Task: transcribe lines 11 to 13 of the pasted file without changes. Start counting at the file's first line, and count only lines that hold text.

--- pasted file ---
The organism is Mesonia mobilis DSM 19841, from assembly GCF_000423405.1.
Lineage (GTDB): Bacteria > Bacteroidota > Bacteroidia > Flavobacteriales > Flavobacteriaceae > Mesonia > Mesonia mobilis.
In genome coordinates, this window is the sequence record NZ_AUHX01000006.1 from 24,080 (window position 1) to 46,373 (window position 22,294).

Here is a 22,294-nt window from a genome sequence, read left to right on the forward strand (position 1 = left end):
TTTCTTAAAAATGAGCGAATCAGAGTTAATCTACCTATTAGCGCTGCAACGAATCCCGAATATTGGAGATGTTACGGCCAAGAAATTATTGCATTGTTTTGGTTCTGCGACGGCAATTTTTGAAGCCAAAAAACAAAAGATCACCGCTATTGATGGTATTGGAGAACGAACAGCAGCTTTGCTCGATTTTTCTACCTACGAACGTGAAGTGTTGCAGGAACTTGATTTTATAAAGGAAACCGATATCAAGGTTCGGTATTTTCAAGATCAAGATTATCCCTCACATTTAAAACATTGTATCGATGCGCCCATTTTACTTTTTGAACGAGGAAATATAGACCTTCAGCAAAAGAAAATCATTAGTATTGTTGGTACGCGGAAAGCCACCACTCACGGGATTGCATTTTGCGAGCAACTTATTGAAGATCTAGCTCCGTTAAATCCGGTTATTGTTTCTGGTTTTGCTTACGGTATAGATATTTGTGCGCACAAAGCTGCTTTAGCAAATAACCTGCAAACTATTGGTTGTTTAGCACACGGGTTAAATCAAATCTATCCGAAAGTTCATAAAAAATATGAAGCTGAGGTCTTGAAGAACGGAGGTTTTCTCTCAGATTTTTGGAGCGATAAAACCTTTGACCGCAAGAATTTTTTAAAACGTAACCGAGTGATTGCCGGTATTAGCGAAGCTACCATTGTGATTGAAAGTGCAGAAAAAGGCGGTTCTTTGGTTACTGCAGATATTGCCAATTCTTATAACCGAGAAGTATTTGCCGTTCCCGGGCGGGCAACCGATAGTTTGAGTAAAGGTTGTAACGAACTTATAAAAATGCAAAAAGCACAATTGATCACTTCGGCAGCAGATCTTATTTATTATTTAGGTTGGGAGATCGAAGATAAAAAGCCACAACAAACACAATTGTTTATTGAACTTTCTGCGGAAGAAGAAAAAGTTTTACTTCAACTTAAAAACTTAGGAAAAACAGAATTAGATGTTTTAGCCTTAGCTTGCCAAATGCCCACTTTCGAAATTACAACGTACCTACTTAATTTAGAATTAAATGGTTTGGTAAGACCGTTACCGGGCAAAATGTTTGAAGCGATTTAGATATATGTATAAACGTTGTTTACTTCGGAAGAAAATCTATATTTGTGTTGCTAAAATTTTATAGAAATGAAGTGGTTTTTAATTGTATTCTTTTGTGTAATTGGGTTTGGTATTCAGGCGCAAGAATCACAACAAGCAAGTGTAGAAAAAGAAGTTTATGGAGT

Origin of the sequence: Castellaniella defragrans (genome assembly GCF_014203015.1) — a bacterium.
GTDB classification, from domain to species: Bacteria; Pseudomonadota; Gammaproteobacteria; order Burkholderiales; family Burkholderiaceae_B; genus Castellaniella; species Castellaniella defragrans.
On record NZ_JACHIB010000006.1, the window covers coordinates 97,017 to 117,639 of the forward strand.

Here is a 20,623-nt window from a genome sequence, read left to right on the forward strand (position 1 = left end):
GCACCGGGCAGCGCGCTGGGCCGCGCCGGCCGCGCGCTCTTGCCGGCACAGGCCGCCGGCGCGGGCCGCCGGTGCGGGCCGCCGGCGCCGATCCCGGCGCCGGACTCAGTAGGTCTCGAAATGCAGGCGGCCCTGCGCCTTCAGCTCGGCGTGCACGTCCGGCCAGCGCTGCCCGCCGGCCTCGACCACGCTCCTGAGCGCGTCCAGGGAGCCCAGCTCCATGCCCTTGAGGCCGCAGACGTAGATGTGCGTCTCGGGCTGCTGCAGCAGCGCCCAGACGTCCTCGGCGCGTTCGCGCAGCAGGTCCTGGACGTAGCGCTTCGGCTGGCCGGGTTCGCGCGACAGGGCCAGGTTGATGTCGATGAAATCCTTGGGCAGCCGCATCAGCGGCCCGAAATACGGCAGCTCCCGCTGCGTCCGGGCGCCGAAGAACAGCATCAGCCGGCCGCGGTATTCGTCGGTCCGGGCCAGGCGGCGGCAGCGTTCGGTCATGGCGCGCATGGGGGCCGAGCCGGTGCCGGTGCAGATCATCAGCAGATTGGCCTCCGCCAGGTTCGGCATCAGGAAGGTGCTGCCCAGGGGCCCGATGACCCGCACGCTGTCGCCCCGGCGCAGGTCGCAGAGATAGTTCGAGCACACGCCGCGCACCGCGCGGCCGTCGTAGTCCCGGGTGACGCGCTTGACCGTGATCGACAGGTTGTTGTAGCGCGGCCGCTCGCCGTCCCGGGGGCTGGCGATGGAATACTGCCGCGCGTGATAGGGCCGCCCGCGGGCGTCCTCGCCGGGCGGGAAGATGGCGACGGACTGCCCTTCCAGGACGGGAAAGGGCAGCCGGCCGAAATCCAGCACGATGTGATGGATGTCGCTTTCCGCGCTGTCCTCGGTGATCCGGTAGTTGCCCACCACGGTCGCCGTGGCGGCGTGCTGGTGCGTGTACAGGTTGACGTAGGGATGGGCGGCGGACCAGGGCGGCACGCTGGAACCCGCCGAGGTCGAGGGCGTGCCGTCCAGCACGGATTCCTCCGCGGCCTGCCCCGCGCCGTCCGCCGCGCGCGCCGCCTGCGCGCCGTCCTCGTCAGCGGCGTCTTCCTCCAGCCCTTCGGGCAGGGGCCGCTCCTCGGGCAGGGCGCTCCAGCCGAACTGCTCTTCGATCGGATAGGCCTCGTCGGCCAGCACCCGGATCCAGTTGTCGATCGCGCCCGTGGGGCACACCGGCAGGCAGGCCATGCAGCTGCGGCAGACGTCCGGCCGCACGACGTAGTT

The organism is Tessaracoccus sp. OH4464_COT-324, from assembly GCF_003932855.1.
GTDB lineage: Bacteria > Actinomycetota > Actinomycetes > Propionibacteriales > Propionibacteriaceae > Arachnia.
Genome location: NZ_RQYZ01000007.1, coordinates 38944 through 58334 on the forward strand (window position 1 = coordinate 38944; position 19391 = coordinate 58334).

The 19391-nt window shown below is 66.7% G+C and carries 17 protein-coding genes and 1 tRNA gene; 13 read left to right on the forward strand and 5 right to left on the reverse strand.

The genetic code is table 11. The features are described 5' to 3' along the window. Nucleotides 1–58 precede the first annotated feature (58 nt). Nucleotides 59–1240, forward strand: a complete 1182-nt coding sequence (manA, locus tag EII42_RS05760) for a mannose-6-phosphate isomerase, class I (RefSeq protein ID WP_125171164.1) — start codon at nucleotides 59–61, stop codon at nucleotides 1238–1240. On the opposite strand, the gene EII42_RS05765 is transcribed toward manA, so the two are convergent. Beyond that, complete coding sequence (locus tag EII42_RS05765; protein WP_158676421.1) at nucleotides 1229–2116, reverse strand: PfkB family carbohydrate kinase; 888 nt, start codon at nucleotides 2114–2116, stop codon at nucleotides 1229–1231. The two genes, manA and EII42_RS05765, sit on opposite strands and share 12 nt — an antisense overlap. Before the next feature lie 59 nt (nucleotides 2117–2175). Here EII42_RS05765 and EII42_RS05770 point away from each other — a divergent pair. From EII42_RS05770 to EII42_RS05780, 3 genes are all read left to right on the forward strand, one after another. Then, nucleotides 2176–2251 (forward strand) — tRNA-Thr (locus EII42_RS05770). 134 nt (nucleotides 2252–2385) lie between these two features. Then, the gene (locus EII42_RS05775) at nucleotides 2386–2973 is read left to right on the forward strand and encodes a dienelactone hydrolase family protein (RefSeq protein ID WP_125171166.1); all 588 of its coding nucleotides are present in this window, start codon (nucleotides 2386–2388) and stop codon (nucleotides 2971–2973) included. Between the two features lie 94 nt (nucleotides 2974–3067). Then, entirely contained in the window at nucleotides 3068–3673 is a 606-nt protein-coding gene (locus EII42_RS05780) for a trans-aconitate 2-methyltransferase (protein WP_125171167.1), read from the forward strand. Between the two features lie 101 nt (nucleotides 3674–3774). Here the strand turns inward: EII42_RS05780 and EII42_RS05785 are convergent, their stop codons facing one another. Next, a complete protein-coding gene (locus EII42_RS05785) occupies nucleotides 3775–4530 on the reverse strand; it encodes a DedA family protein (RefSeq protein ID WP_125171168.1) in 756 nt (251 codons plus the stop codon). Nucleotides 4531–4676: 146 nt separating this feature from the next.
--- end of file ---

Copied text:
The organism is Tessaracoccus sp. OH4464_COT-324, from assembly GCF_003932855.1.
GTDB lineage: Bacteria > Actinomycetota > Actinomycetes > Propionibacteriales > Propionibacteriaceae > Arachnia.
Genome location: NZ_RQYZ01000007.1, coordinates 38944 through 58334 on the forward strand (window position 1 = coordinate 38944; position 19391 = coordinate 58334).